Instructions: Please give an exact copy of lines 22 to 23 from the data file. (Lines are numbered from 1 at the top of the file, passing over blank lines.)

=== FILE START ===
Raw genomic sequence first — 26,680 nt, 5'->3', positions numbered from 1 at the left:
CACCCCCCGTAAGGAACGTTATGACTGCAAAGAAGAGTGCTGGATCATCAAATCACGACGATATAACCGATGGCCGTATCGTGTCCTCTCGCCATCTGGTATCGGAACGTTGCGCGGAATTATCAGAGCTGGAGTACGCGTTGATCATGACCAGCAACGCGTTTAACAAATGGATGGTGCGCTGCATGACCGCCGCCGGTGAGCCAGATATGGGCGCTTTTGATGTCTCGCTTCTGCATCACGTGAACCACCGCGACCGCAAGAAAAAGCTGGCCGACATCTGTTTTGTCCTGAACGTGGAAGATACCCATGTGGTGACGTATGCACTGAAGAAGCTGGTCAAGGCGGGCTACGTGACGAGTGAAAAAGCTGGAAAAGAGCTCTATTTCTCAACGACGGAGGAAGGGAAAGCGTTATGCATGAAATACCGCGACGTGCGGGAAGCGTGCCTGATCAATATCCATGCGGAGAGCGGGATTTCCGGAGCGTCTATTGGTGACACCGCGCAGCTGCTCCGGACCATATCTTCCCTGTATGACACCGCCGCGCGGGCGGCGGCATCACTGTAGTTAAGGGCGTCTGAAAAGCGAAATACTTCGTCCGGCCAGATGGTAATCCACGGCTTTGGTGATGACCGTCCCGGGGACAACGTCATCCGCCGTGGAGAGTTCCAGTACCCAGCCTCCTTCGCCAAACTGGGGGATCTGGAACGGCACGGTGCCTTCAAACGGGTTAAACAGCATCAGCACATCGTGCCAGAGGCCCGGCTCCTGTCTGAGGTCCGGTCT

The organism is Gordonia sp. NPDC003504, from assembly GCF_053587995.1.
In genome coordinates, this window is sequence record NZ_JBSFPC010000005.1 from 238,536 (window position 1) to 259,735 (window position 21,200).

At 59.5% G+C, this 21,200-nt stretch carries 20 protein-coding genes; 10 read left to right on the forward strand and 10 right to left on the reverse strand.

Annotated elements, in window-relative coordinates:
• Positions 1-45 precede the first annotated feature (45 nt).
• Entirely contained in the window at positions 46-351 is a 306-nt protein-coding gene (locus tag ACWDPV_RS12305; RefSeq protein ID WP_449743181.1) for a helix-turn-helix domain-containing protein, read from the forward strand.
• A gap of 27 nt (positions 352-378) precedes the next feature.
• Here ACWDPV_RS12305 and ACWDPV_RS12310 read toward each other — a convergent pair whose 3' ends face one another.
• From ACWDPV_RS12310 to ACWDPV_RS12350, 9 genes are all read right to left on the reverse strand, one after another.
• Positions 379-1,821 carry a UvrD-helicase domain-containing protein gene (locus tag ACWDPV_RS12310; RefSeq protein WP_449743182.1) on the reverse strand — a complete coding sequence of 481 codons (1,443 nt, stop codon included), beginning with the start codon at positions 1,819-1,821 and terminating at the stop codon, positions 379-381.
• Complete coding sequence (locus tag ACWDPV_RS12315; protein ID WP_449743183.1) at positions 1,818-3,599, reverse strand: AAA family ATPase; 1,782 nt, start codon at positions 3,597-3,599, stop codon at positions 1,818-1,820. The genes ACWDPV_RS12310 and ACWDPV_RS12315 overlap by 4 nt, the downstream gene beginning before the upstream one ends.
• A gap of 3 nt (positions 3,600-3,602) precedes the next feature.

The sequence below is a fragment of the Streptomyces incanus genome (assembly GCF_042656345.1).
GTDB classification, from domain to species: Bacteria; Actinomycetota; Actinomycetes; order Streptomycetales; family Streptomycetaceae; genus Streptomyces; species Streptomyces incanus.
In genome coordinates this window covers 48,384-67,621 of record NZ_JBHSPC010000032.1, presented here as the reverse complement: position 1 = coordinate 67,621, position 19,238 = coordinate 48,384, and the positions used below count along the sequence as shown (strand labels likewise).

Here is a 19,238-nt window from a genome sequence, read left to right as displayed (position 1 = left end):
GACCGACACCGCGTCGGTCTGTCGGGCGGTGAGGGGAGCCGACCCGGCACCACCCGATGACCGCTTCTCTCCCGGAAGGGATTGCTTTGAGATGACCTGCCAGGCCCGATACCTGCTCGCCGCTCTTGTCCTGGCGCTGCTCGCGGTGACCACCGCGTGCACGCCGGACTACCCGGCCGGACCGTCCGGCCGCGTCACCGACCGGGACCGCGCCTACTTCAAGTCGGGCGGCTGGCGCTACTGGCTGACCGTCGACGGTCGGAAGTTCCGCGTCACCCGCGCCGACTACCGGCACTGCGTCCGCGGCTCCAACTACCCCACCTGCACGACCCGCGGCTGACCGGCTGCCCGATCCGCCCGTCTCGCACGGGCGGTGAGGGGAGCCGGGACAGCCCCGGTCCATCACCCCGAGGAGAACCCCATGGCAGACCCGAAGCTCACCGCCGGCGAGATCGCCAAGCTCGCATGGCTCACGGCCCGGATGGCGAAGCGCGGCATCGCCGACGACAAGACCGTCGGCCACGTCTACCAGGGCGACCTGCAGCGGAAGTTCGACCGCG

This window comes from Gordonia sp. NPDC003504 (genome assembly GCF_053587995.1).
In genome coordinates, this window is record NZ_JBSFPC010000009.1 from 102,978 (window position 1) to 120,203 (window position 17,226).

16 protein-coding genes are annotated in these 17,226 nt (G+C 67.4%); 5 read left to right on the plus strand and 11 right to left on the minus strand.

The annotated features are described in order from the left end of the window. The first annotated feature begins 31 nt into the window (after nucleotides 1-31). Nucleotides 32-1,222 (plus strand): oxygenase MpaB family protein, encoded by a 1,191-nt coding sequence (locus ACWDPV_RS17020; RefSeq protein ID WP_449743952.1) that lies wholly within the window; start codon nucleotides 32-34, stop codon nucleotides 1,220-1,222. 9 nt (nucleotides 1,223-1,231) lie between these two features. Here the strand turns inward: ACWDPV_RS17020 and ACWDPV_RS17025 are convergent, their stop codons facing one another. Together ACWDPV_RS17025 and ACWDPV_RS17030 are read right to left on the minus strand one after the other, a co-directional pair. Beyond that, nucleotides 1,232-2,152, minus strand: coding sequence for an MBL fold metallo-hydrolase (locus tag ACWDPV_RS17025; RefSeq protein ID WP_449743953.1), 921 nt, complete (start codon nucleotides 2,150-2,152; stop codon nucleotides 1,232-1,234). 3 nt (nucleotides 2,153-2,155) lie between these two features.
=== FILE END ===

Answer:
16 protein-coding genes are annotated in these 17,226 nt (G+C 67.4%); 5 read left to right on the plus strand and 11 right to left on the minus strand.

The annotated features are described in order from the left end of the window. The first annotated feature begins 31 nt into the window (after nucleotides 1-31). Nucleotides 32-1,222 (plus strand): oxygenase MpaB family protein, encoded by a 1,191-nt coding sequence (locus ACWDPV_RS17020; RefSeq protein ID WP_449743952.1) that lies wholly within the window; start codon nucleotides 32-34, stop codon nucleotides 1,220-1,222. 9 nt (nucleotides 1,223-1,231) lie between these two features. Here the strand turns inward: ACWDPV_RS17020 and ACWDPV_RS17025 are convergent, their stop codons facing one another. Together ACWDPV_RS17025 and ACWDPV_RS17030 are read right to left on the minus strand one after the other, a co-directional pair. Beyond that, nucleotides 1,232-2,152, minus strand: coding sequence for an MBL fold metallo-hydrolase (locus tag ACWDPV_RS17025; RefSeq protein ID WP_449743953.1), 921 nt, complete (start codon nucleotides 2,150-2,152; stop codon nucleotides 1,232-1,234). 3 nt (nucleotides 2,153-2,155) lie between these two features.